United States District Court, W.D. Washington, Seattle
ORDER GRANTING PLAINTIFFS' MOTION IN
S. Lasnik United States District Judge.
matter comes before the Court on “Plaintiffs'
Motion in Limine.” Dkt. # 79. In September 2016, a
state court jury determined that there was no joint venture
agreement or contract between Yadvish/Yachtfish Marine, Inc.
(“YMI”). and Holmes/Marquis International
Holdings, LLC (“MIH”) and that MIH is the
rightful owner of the vessel M SQUARED. Dkt. # 100-1.
Plaintiffs seek to exclude evidence and testimony offered to
prove that there was a joint venture agreement or that
Yadvish/YMI had an ownership interest in the vessel.
doctrine of collateral estoppel “promotes judicial
economy and serves to prevent inconvenience or harassment of
parties. Also implicated are principles of repose and
concerns about the resources entailed in repetitive
litigation.” Christensen v. Grant County Hosp.
Dist. No. 1, 152 Wn.2d 299, 306-07 (2004). Defendant
S.B. Joseph Clark opposes plaintiff's motion to exclude
evidence, arguing that the issues decided in the earlier
proceeding are not directly at issue in this litigation, that
he was not in privity with Yadvish/YMI, and that it would be
unjust to apply collateral estoppel in the circumstances
presented here. See Reninger v. State Dep't of
Corrs., 134 Wn.2d 437, 449 (1998) (stating the
“well-known” elements of collateral estoppel).
The Court disagrees. Clark has asserted a maritime lien
against the M SQUARED as the subrogee of YMI and/or as the
provider of funds to pay for necessities for the vessel.
Yadvish/YMI's interest in the M SQUARED is a critical
issue of fact with regards to this claim if, as appears to be
the case, Clark intends to argue that he advanced money for
the payment of necessities at the request of the vessel
master or one entrusted with her management. The issues
decided earlier -- that Yadvish/YMI is not the owner of the M
SQUARED and that Yadvish/YMI were not in a partnership with
the owner -- are relevant to this analysis in that they limit
the ways in which Clark can support his claim of entitlement
to a maritime lien.
extent Clark claims that he has succeeded to the interests of
Yadvish/YMI as holder of a maritime lien, the privity element
of collateral estoppel is also met. Strict identity of the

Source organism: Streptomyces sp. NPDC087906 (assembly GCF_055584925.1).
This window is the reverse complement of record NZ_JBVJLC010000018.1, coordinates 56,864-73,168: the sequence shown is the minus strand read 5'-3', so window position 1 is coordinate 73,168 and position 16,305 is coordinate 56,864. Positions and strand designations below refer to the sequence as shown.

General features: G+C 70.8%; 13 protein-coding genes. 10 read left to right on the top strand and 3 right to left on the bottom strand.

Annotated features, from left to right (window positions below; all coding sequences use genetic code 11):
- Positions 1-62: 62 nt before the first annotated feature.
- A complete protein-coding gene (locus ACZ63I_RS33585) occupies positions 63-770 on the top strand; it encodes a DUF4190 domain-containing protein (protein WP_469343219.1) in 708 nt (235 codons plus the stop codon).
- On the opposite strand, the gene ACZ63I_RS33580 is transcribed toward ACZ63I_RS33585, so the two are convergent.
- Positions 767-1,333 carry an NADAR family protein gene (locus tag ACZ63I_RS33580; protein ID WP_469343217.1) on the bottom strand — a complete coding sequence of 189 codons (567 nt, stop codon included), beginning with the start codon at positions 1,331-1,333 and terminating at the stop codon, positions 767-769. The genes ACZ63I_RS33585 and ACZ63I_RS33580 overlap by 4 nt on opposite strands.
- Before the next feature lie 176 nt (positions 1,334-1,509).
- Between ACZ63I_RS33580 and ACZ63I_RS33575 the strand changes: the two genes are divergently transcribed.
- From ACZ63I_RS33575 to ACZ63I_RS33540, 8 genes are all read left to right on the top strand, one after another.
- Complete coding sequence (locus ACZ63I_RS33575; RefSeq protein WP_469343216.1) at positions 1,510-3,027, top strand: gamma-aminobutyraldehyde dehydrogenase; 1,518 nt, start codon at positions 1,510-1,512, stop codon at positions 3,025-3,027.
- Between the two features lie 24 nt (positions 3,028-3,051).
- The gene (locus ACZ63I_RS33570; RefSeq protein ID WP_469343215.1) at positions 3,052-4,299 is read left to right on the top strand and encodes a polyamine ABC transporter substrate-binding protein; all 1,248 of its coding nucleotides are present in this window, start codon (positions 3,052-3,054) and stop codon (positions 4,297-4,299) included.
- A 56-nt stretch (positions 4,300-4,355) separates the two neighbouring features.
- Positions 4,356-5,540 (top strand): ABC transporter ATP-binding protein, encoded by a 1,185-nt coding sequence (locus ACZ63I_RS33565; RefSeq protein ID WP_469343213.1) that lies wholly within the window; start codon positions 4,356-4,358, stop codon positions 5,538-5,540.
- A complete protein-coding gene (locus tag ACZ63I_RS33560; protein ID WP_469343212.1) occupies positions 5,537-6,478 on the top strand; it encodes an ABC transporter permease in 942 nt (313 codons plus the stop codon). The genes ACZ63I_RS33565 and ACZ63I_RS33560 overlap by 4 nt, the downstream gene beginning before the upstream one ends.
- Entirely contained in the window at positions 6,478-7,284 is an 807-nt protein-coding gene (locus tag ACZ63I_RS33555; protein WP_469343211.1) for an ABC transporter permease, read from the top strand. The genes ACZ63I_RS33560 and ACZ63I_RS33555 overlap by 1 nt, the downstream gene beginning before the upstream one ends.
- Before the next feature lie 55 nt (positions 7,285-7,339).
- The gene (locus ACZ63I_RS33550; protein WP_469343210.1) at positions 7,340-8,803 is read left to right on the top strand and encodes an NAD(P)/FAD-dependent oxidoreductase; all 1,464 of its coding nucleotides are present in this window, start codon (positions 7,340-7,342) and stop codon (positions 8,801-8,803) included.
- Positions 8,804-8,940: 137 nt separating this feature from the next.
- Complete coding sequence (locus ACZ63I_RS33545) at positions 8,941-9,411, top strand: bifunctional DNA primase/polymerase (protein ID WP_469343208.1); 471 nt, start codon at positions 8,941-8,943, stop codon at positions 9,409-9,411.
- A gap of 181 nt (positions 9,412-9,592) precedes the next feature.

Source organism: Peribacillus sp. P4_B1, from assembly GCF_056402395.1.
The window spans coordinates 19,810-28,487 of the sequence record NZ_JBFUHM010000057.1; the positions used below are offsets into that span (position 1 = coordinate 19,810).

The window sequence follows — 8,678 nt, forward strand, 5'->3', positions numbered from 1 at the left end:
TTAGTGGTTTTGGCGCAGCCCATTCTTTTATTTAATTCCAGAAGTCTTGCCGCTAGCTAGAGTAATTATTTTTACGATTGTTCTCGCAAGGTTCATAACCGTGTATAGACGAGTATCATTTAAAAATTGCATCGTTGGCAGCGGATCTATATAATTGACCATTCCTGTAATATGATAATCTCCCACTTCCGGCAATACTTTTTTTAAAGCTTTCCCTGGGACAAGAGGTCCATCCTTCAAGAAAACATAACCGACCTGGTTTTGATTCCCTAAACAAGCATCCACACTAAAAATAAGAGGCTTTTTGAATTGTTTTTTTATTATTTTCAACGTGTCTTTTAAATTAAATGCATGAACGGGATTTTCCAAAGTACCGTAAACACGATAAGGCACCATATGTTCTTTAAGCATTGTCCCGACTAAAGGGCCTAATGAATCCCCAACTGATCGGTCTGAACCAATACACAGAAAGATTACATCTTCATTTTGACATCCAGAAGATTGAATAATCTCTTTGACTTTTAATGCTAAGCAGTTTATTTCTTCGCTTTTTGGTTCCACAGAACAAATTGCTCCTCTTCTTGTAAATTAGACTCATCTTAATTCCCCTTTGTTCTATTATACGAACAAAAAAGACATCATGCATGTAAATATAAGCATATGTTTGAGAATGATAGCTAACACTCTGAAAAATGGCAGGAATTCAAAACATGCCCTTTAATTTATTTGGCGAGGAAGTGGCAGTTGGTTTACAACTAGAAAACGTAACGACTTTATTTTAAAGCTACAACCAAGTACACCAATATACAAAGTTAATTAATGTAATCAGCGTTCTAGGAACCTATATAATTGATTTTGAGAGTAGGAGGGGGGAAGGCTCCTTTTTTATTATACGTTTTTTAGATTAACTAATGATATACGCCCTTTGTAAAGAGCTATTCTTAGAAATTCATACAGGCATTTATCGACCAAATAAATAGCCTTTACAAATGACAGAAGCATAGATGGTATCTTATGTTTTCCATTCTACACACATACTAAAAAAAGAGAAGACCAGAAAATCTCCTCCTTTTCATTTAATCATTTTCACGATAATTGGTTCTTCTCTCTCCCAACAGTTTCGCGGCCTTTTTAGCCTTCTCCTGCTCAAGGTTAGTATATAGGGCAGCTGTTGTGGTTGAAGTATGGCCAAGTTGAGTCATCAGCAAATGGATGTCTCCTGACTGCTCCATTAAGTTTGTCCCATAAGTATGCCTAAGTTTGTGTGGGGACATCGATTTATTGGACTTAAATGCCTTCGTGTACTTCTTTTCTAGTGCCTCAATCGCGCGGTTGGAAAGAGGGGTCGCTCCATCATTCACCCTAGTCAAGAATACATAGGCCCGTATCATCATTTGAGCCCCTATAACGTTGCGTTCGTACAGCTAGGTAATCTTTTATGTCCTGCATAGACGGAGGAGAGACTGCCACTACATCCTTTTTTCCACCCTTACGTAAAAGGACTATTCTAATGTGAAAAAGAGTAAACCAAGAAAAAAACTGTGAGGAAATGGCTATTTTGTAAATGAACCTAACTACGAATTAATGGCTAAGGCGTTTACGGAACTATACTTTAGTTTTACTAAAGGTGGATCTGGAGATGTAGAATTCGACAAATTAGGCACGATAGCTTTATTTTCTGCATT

parties is not necessary if there is sufficient commonality
of interest. In re Pearsall-Stipek, 136
Wn.2d 255, 261-62 (1998).
Federal courts have deemed several relationships sufficiently
close to justify a finding of privity and, therefore,
preclusion under the doctrine of res judicata: First, a
non-party who has succeeded to a party's interest in
property is bound by any prior judgment against the party.
Second, a non-party who controlled the original suit will be
bound by the resulting judgment. Third, federal courts will
bind a non-party whose interests were represented adequately
by a party in the original suit. In addition, privity has
been found where there is a substantial identity between the
party and nonparty, where the nonparty had a significant
interest and participated in the prior action, and where the
interests of the nonparty and party are so closely aligned as
to be virtually representative. Finally, a relationship of
privity can be said to exist when there is an express or
implied legal relationship by which parties to the first suit
are accountable to non-parties who file a subsequent suit
with identical issues.
Tahoe-Sierra Preservation Council, Inc. v. Tahoe Reg.
Planning Agency, 322 F.3d 1064, 1082 (9th Cir. 2003)
(internal quotation marks and citations
omitted). In this case, Clark claims to have
obtained its maritime lien by subrogation through or from
Yadvish/YMI. He is therefore the successor of an interest
that was diligently pursued in the state litigation: he
cannot now relitigate an issue that his
predecessor-in-interest litigated and lost. In addition,
Clark's interest in the prior litigation was significant
(one of his claims for recovery of the $670, 000 he put into
the repair and refurbishment of the M SQUARED depends in
large part on Yadvish/YMI's rights in the vessel) and he
participated in the prior action on Yadvish/YMI's behalf.
Privity “is a legal conclusion designating a person so
identified in interest with a party to former litigation that
he represents precisely the same right in respect to the
subject matter involved.” In re
Schimmels, 127 F.3d 875, 881 (9th Cir. 1997). The
Court makes such a finding here.
there are no procedural irregularities in the state
litigation that would make it unfair to bind Clark by the
jury's determination in that case.
of the foregoing reasons, plaintiff's motion in limine is
GRANTED. The parties are collaterally estopped from
attempting to prove that there was a joint venture or
partnership between Yadvish/YMI and Holmes/Marquis
International Holdings related to the vessel M SQUARED or
that MIH is not the rightful owner of the vessel.
 Clark has also asserted claims that do
not turn on whether Yadvish/YMI had an ownership interest in
the M SQUARED and argues that collateral estoppel is
therefore inapplicable. If the state court's ownership
determination is not relevant to a particular claim, there is
no reason to suspect that the parties will attempt to
relitigate the issue: a finding regarding collateral estoppel
will make no difference as to those claims. To the extent the
parties pursue a claim or defense that requires proof of
ownership, however, that issue is identical to the one
decided in state court and estoppel may be
 Both res judicata (otherwise known as
claim preclusion) and collateral estoppel (otherwise known as
issue preclusion) require privity between the parties.
U.S. v. Bhatia, 545 ...